I have a fondness for German advent calendars, having spent four happy childhood Christmases in Germany where my dad was stationed. This calendar pictured above is much like those I remember. We opened a little window each day, and the culmination was the church doors opening Christmas Eve to a manger scene.
This is a great metaphor for our own Advent celebrations. Each day should open onto a happy scene, looking forward to the big event, the appearance of the Christ child Himself.
Since this is obviously true, we should determine that all our Advent celebrations will be about joy and with joy. Look at your list of things to do each day, and determine to do each one with joy. If fact, if you can’t do it with joy, scratch it off the list. Joylessness is out of place. It would be like opening a window on the Advent calendar to find a troll.
It’s easy to excuse a lot of fussing over the massive pile of gifts to buy and wrap, cookies to bake, cards to mail, trees to put up and decorate, and all the rest. But pause for a moment. Each day opens up looking forward to the appearance of the Child. Joyful anticipation should be building.
Take joy with you in every task. Bestow it on every preparation. And remember, if you can’t do it with joy, don’t do it at all.
6 thoughts on “A Joyful Advent”
But can I add one thing? From someone who struggles with joy… Don’t do it unless you can do it with joy OR ask/beg/plea for God to give you joy and then step out in faith and do that thing, trusting that God will give you joy.
This is a prayer He delights to answer.
Thank you for this encouragement. My son’s birthday is during the advent season and for some reason, this year I have experienced anxiety at an all time high. I am crossing things off my list (as in, not doing them) left and right. I don’t want to lose my joy and settle for simply “getting through til Christmas.” What a bleak prospect. Thanks for the good reminders.
Thank you! I was just trying to figure out how to do all the fun things my children have been invited to do this weekend, whilst also making sure they get to see enough of their grandparents, who will be visiting. You’ve helped me to admit that we can’t do all of those things! I’m off to cross some things of the list.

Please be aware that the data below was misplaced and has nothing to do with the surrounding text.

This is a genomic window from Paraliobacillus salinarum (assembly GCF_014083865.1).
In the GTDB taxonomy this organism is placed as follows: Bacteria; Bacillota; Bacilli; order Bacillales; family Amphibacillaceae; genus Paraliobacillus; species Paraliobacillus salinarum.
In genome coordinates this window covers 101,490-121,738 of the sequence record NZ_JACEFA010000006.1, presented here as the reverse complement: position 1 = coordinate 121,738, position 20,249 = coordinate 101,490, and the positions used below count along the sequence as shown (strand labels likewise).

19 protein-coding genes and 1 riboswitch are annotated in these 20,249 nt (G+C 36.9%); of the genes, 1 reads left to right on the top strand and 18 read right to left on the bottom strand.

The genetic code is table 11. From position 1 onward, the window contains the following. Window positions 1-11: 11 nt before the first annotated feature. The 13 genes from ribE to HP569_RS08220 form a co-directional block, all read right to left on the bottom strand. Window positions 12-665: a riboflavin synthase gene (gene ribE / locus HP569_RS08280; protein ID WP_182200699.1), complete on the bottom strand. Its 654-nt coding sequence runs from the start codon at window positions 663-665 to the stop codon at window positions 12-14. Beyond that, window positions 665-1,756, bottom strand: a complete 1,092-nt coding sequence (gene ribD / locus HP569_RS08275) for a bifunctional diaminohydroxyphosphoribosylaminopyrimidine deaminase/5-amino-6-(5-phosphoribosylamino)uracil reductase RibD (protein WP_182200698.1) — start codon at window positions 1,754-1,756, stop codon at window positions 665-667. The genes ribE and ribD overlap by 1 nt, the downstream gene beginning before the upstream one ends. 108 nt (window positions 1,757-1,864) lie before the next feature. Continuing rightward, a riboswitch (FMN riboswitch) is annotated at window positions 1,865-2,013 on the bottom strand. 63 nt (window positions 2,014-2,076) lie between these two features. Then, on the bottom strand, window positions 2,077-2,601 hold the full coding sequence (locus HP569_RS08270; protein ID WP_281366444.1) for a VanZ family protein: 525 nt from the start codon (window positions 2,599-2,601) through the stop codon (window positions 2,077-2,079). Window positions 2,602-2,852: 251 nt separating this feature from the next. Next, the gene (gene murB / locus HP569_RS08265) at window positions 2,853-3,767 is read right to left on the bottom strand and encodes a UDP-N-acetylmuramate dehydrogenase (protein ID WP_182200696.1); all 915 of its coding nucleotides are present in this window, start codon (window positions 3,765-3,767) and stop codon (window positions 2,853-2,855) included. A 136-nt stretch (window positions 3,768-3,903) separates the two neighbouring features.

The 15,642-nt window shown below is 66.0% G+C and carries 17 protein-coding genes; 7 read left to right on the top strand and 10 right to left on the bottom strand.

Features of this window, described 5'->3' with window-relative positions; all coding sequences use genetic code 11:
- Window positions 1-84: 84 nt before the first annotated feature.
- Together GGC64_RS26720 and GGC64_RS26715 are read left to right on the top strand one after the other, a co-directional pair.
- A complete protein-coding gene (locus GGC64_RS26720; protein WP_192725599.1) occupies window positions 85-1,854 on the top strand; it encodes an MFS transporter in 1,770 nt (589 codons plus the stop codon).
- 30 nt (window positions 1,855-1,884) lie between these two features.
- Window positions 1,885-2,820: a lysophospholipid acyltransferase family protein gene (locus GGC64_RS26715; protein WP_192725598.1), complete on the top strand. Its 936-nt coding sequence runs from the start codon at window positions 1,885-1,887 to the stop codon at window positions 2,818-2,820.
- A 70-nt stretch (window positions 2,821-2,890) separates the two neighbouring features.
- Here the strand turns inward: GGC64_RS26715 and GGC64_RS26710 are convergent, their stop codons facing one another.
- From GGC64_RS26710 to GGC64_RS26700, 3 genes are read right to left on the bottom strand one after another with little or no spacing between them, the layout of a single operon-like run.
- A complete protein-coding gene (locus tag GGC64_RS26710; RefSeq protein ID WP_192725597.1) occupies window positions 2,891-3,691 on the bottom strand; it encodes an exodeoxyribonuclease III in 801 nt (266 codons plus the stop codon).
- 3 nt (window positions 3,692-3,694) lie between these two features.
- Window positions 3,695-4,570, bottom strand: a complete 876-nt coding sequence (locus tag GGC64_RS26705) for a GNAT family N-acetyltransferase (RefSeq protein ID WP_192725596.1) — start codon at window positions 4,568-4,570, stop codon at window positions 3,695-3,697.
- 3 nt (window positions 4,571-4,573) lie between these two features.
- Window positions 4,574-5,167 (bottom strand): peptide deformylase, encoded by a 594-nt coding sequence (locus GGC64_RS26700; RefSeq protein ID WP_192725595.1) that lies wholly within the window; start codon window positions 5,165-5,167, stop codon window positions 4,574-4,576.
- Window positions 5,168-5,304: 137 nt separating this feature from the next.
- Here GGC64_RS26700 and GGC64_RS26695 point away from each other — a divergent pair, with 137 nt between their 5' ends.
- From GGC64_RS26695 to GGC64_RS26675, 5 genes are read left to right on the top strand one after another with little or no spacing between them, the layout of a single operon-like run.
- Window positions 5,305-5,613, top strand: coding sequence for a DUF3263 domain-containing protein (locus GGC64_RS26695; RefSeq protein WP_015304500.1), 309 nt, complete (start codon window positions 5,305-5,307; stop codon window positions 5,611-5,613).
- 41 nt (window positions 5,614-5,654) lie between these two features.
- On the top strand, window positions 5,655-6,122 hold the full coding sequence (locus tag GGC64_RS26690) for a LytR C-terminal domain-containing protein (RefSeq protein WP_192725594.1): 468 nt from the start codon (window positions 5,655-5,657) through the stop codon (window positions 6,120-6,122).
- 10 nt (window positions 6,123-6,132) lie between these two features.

Thank you for this encouragement. It is very timely, for myself and many others, I’m sure. 🙂
I recently discussed this concept with a friend, and it seemed that she felt her ability to take joy in her activities was contingent on how much she actually enjoyed doing them. In other words, if something was hard or challenging, she would immediately excuse herself from the job because she didn’t find joy in it.
I know this isn’t the correct response to difficulties. How does one not misapply the concept that you’re teaching in this post? How do you differentiate between a job that is simply difficult and gives you an opportunity to fight for joy vs. one that is literally robbing you of your joy and needs to be laid aside?
If your friend excuses herself from those things that she finds too challenging, then it is possible that she knows her frame and is acting with wisdom. On the other hand, perhaps she is being cowardly. But if that is the case, I would expect that the Holy Spirit will deal with her about this.
My point is not to shirk our duties. My point is that if I cannot do it with joy, then I should either get the joy from the Lord, or remove it from my list. God is not glorified by Christmas cards that I grumbled over sending. Though Christmas cards are optional, some things are not optional. And since I would never dream of scratching those things off my list, I am determined to get joy in them!If I know a particular job is the right thing, then I should want to do the right thing with the right attitude.
Thank you for your response Mrs. Wilson. Merry Christmas to you too. 🙂